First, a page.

As Nigerians go to their various polling units to exercise their civic right of electing leaders that will manage the affairs of the country in the next four years, there is anxiety over the conduct of political leaders and followers. Their utterances have continued to raise tension and cast a gloom on the prospects of conducting transparent elections that will be in line with global best practices. Not a few analysts are of the view that the country’s political space is fraught with tension that is capable of setting the country on edge. Even before the polls are conducted, the ruling party and opposition politicians are enmeshed in allegations of subterranean plots to undermine the outcome of the elections. The attitude of aspiring leaders and their supporters is a grim reminder of the frightening spectre that await the citizenry.
Recently, Governor Nasir Ahmad el-Rufai of Kaduna State threatened that foreign election observers run the risk of being returned to their countries in body bags if they dare to interfere in the forthcoming polls billed to commence on Saturday, February 16, 2019. During a live television programme, TuesdayLive on the Nigerian Television Programme, el-Rufai was quoted to have declared: “Those that are calling for anyone to come and intervene in Nigeria, we are waiting for the person that would come and intervene; they would go back in body bags”.
The governor’s threat has attracted national and global outrage, with the European Union insisting that it was committed to peaceful conduct of the polls and expressed its determination to ensure the sanctity of the ballot box. Not a few political commentators have criticized the governor who has defended his statement on the plank of defending the nation’s sovereignty in the event of military interference. Since no foreign country had threatened to resort to military action over the upcoming polls, many are finding it difficult to rationalize the governor’s outburst. The statement by the governor has also been condemned by Nigerians as capable of increasing tension in a country where no fewer than 15 states, out of 36, are facing serious security challenges, according to the Independent National Electoral Commission (INEC).
As the nation prepares for the commencement of polls, political analysts are becoming increasingly worried over rising hostile disposition of politicians at campaign rallies and the resort to hate speech as they seek for votes. In many states, the level of loathing amongst various parties as an obvious sign of uneasiness in the polity. The deployment of hate speech and threat of violence are becoming trademarks of the present political dispensation ahead of the elections. There seems to be a deliberate ploy to foist the culture of violence and intolerance on the polity. This demonstration of hostility amongst opposing political camps in the country reflect a deep-seated aversion for the fairness that underpins democracy.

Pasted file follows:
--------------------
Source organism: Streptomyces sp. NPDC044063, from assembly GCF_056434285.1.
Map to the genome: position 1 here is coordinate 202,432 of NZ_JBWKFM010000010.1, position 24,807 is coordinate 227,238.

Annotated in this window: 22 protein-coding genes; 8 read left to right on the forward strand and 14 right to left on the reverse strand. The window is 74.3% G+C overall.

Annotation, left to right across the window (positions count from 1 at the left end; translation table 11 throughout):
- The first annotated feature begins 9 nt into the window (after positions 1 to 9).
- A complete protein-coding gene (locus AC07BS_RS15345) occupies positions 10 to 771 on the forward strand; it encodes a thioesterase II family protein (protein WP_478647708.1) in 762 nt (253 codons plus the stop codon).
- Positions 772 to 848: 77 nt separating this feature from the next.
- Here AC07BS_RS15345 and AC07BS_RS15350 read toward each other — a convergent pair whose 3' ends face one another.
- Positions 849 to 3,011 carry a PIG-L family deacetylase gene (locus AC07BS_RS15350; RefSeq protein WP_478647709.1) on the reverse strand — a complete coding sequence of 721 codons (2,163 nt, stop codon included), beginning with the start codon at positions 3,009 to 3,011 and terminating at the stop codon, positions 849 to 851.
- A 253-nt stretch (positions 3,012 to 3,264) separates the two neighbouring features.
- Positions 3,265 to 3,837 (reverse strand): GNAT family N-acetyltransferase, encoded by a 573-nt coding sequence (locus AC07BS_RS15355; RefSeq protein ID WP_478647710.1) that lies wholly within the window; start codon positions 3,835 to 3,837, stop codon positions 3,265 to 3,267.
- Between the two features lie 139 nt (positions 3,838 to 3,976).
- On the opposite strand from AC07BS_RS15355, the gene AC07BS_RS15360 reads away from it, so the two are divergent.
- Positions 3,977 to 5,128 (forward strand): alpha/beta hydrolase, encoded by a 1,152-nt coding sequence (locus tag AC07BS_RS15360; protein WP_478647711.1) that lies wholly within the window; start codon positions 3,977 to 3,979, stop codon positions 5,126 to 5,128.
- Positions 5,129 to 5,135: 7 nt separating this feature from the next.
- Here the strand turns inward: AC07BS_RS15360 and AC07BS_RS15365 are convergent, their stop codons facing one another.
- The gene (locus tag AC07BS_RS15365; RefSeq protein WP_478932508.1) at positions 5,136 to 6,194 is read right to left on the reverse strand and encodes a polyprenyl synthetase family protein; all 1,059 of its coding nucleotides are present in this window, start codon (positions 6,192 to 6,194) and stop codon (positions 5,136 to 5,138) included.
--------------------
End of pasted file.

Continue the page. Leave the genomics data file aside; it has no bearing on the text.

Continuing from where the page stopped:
While allegations abound against the ruling party of having swung the pendulum to ensure victory come its way in the forthcoming elections, there are portentous signs that many bobby traps have been laid to compromise the outcome of the polls. There is no doubt that, so far, the conduct of the electioneering has not been without serious threats to lives and property. In Taraba State, the All Progressives Congress (APC) presidential campaign last Thursday, according to a media report, recorded no fewer than five people dead when the convoy of Governor Darius Dickson Ishaku came under heavy attack by suspected political thugs.
In Kaduna State, campaign posters belonging to parties are often destroyed, with claims and counter claims by the two major parties. In our considered opinion, this demonstration of intolerance among politicians serves as a notice of potential danger to the coming polls.
For democracy to succeed, this newspaper is compelled to appeal to the political actors to see the need to conduct the polls under an atmosphere of non-violence. When violence and tension take over the country, the hope of conducting transparent polls takes a back seat. It is against this backdrop that Nigerians and the international community have expressed commitment towards the conduct of elections that are of acceptable standards globally.
The commitment to peaceful polls should not end on the table. Adequate security arrangements should be put in place to ensure that the country is not plunged into a round of crisis due to the inordinate ambition of some selfish politicians. While critical stakeholders should be given the opportunity to perform their functions, INEC should stick to rules and remember always that the world is watching with keen interest to see what becomes of Nigeria after the polls.
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